Subject: Graphics Cards | October 6, 2015 - 02:40 PM | Jeremy Hellstrom
Tagged: 4k, gtx titan x, fury x, GTX 980 Ti, crossfire, sli
[H]ard|OCP shows off just what you can achieve when you spend over $1000 on graphics cards and have a 4K monitor in their latest review. In Project Cars you can expect never to see less than 40fps with everything cranked to maximum and if you invested in Titan X's you can even enable DS2X AntiAliasing for double the resolution, before down sampling. Witcher 3 is a bit more challenging and no card is up for HairWorks without a noticeable hit to performance. FarCry 4 still refuses to believe in Crossfire and as far as NVIDIA performance goes, if you want to see soft shadows you are going to have to invest in a pair of Titan X's. Check out the full review to see what the best of the current market is capable of.
"The ultimate 4K battle is about to begin, AMD Radeon R9 Fury X CrossFire, NVIDIA GeForce GTX 980 Ti SLI, and NVIDIA GeForce GTX TITAN X SLI will compete for the best gameplay experience at 4K resolution. Find out what $1300 to $2000 worth of GPU backbone will buy you. And find out if Fiji really can 4K."
Here are some more Graphics Card articles from around the web:
Subject: Displays | October 3, 2015 - 09:12 PM | Sebastian Peak
Tagged: UP3216Q, ultrasharp, UHD, monitor, ips, HDMI 2.0, display, dell, calibration, Adobe RGB, 4k
While not officially launched in the U.S. just yet, on Thursday Tom's Hardware reported news of a trio of upcoming UltraSharp monitors from Dell, the largest of which - the UP3216Q - I was able to locate on Dell's Bermuda site.
For anyone looking for a 4K display for photo or video editing (or any other color critical work) the new Dell UltraSharp UP3216Q looks like a great - and likely very pricey - option. Just how much are we talking? The existing 31.5-inch 4K UP3214Q carries a $1999 MSRP (though it sells for $1879 on Dell's site). For this kind of money there are probably those who will never consider a 16:9 option (or ever give up their 16:10 30-inch displays), but the specifications of this new UP3216Q are impressive:
- Diagonal Viewing Size: 31.5 inch
- Aspect Ratio: Widescreen (16:9)
- Panel Type, Surface: In-Plane Switching
- Optimal resolution: 3840 x 2160 @ 60Hz
- Active Display Area (H x V): 273,996 sq-mm (424.7 sq-inches)
- Contrast Ratio: 1000 to 1 (typical), 2 Million to 1 (dynamic)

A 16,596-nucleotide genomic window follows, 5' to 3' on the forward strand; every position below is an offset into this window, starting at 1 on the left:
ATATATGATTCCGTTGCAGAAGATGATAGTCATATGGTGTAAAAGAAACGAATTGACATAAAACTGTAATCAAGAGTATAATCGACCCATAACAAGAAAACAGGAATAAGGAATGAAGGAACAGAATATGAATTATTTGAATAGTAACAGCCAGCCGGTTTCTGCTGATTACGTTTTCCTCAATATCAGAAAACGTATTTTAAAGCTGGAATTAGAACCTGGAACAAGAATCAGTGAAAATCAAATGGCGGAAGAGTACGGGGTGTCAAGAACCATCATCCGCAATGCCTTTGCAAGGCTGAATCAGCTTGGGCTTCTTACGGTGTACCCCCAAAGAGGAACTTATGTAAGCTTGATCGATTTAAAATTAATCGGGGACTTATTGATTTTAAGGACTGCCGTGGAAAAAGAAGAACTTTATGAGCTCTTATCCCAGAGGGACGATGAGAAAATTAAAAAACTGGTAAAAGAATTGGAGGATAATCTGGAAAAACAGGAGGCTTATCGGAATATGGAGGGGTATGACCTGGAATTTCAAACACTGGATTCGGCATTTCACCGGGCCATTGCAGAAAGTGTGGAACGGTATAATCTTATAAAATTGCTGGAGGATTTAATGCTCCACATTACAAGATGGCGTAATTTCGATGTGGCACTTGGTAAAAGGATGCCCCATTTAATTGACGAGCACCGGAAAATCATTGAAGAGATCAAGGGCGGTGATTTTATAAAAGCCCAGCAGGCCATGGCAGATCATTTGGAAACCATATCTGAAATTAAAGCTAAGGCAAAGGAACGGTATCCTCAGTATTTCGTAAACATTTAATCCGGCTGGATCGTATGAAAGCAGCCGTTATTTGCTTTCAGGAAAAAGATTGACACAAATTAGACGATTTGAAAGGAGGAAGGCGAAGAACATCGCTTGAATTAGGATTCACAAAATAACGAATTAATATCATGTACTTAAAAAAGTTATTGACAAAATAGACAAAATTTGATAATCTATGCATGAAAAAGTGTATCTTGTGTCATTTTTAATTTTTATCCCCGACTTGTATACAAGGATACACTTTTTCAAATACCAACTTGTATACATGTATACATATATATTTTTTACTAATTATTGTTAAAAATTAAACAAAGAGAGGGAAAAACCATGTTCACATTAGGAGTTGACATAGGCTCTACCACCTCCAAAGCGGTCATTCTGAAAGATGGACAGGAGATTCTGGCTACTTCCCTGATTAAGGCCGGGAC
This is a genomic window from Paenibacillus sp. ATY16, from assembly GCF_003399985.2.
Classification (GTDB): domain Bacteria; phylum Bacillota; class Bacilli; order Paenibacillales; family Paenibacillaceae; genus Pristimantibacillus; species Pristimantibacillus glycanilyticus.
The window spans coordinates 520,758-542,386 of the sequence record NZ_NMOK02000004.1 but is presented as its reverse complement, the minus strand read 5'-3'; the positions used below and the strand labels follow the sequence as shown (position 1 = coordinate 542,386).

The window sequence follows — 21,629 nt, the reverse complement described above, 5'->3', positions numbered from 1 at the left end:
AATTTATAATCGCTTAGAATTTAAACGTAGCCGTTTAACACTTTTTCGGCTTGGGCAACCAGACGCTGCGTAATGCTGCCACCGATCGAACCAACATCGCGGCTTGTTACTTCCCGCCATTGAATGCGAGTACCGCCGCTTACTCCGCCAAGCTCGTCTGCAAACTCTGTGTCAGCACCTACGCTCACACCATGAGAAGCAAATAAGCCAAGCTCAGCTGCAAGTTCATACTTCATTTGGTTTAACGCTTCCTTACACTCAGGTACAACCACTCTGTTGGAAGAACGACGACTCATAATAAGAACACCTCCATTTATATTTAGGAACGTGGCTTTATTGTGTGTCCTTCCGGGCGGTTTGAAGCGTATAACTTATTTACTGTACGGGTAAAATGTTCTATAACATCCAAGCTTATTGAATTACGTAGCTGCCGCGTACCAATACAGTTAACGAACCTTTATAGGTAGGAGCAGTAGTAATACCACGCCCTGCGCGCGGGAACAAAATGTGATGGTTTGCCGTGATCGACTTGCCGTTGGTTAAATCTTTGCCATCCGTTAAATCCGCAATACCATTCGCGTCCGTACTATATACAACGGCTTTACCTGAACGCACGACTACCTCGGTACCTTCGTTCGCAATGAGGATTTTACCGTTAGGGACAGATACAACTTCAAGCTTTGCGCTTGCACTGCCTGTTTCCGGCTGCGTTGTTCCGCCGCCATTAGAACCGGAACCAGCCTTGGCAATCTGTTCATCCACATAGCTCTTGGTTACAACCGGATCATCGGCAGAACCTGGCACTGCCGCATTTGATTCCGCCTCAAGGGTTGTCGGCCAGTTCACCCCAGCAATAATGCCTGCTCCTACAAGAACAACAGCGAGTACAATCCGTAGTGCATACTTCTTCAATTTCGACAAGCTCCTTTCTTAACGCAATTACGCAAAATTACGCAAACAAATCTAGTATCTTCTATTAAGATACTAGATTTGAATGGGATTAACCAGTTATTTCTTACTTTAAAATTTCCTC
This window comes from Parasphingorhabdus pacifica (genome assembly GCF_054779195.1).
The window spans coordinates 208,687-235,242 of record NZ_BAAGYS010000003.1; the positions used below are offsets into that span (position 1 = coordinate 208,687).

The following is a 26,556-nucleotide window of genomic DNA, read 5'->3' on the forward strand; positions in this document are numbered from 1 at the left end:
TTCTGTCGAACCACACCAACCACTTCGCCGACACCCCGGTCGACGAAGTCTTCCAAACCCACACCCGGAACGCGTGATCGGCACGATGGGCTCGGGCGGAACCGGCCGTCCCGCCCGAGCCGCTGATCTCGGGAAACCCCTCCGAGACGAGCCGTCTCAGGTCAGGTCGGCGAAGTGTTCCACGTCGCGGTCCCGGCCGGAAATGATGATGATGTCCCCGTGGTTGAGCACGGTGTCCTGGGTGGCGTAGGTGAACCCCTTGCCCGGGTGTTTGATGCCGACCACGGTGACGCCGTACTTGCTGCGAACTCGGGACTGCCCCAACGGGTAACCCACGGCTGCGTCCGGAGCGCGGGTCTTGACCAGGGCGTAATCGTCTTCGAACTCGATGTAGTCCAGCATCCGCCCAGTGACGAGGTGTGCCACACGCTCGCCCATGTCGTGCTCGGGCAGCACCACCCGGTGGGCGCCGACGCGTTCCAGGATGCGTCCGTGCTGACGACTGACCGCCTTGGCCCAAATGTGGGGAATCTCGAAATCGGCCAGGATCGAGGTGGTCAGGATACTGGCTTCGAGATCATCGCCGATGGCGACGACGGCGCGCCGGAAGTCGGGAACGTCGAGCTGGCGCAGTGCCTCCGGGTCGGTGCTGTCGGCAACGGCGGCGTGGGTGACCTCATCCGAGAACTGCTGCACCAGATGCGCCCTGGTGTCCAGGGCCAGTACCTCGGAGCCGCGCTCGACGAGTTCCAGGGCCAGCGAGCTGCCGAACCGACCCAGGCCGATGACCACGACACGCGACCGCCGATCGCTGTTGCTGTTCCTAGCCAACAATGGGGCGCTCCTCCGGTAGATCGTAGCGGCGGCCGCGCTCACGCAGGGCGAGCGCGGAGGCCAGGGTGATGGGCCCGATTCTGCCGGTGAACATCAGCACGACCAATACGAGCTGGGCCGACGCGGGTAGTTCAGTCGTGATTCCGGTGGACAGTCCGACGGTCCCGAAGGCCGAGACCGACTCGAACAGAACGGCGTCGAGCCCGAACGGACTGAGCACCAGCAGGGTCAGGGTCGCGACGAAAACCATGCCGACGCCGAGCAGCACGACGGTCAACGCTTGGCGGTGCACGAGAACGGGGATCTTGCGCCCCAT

- Brightness: 300 cd/m2 (typical)
- Response Time: 6ms fast mode . GTG
- Viewing Angle: 178° vertical / 178° horizontal
- Adjustability: Tilt, Swivel, Height Adjust
- Color Support: 1.07 billion colors
- Pixel Pitch: 0.182 mm
- Backlight Technology: LED light bar system
- Display Screen Coating: Anti-Glare with 3H hardness
- Connectivity: DP, mDP, HDMI (MHL), 4 x USB3 with one charging port, 1 x USB3 upstream, Media Card Reader
With the 60 Hz 4K (UHD) IPS panel offering full sRGB and 99.5% Adobe RGB, and a factory calibration that promises to be factory color calibrated with a deltaE of less than 2, the UP3214Q sounds pretty much ready to go out of the box. However for those inclined to strive for a more perfect calibration Dell is offering an X-Rite i1Display Pro colorimeter as an optional accessory, providing their own Dell UltraSharp Color Calibration Solution software.
A couple of points of interest with this monitor, while it offers DisplayPort and mini-DP inputs it also supports 4K 60 Hz via HDMI 2.0. Color support is also listed as 1.07 billion colors, but it's not specified whether this indicates a 10-bit panel or if they are implementing 10-bit color processing with an 8-bit panel - though if it's in the $2k price range it would probably safe to assume this is a 10-bit panel. Lastly, in keeping with the UltraSharp branding the monitor will also carry Dell's Premium Panel Guarantee and 3-Year Advanced Exchange Service warranty.
Choosing the Right Platform
Despite what most people may think, our personal workstations here at the PC Perspective offices aren’t exactly comprised of cutting edge hardware. Just as in every other production environment, we place a real benefit on stability with the machines that we write, photo edit, and in this case, video edit on.
The current video editing workstation for PC Perspective offices is quite old when you look at the generations upon generations of hardware we have reviewed in the years since it was built. In fact, it has hardly been touched since early 2011. Built around the then $1000 Intel Core-i7 990X, 24GB of DDR3, a Fermi-based NVIDIA Quadro 5000, and a single 240gb SandForce 2 based SSD, this machine has edited a lot of 1080p video for us with little problems.
However, after starting to explore the Panasonic GH4 and 4K video a few months ago, the age of this machine became quite apparent. Real-time playback of high bit rate 4K content was choppy at best, and scrubbing through the timeline next to impossible. Transcoding to a lower resolution mezzanine file, or turning down the playback quality in Premiere Pro worked to some extent, but made the visual quality we gained more difficult to deal with. It was clear that we were going to need a new workstation sooner than later.